The calmness of a monochromatic color scheme and the sculptural aspect of deciduous trees and shrubs are the gifts of winter. I appreciate this season for the respite it brings from arduous work in the garden and the time it affords for planning all those projects that
will make me tired next year.
As sure as May 15 is the last frost date for Adams County, after the holiday decorations come down, I will be LONGING for something beautiful and colorful. Modern types of Dutch hybrid amaryllis make a wonderful show. They come in flower colors including white, red,
pink, orange, salmon and bi-colors. The time to begin planting for this mid-winter flower show is now.
By staggering the potting dates of bulbs, you can extend the flowering period from December to May. You can force bulbs to flower in six to eight weeks inside at nearly any time of year. Start with clean, heavy pots with holes sufficient for drainage. Use 6-inch pots for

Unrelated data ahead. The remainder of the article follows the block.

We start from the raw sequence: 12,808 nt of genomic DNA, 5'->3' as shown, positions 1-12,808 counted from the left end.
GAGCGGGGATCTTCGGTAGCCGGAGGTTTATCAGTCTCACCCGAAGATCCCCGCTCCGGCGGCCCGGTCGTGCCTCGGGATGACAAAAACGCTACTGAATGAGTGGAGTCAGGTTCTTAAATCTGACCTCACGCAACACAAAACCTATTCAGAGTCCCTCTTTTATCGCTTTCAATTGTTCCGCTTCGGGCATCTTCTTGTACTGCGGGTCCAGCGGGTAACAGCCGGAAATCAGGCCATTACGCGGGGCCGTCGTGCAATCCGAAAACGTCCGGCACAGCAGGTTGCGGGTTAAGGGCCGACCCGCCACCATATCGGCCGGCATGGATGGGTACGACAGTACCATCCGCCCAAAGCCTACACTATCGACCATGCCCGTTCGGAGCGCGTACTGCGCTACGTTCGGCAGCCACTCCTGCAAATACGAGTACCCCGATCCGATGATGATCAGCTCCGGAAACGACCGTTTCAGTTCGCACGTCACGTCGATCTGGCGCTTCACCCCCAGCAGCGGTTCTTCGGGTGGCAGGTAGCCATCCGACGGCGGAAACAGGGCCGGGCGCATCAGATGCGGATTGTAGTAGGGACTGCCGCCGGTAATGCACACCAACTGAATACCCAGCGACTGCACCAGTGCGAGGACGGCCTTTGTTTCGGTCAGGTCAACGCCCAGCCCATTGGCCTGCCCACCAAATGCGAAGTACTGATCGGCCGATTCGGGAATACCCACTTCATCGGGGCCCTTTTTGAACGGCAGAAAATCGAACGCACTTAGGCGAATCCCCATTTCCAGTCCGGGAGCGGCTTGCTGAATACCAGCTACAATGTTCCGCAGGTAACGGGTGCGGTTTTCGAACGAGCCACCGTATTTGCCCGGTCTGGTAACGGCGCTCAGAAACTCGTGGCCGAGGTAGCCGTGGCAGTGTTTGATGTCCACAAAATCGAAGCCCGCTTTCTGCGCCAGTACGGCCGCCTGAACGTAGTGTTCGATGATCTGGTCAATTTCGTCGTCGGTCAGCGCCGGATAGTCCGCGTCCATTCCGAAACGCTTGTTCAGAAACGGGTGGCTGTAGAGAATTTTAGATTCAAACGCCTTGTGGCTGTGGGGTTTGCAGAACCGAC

large bulbs and 5-inch pots for smaller ones. Choose a planting media that will also provide significant weight.
When planting the bulb, bury it half way or less. Water only enough to keep media barely moist. At this stage maintain a minimum temperature of 55-60°F. As soon as the roots have established and there is new top growth, apply more water. The temperature may then be
increased to 75° F. Once the bulbs have begun to bloom, cooler temperatures will prolong the flowers.
After the flowers die, put the plant in a west or east window with bright light to keep the first leaves healthy. Additional leaves will form later. A healthy, well-grown plant will generally produce four leaves for every flower spike. If a plant produces eight leaves
during the summer, you may get two flower spikes next winter.
If your bulb does not flower, it could be for one of several reasons. Small bulbs may be too young to flower. Fertilizer high in nitrogen will result in excessive foliage at the expense of flowers. Finally, amaryllis must have adequate sunlight for proper growth and
Flower production takes a considerable toll on the vigor of the bulbs. Water with any houseplant fertilizer at least once a month. Amaryllis benefit by being planted in a partially shaded flower bed during the summer months. They can be kept inside and still flower next
year if given ample light from an east or west window. Next winter knock the bulb out of the pot and replant with fresh potting soil.
Read other winter related gardening articles
Read other articles by Sandie Bailey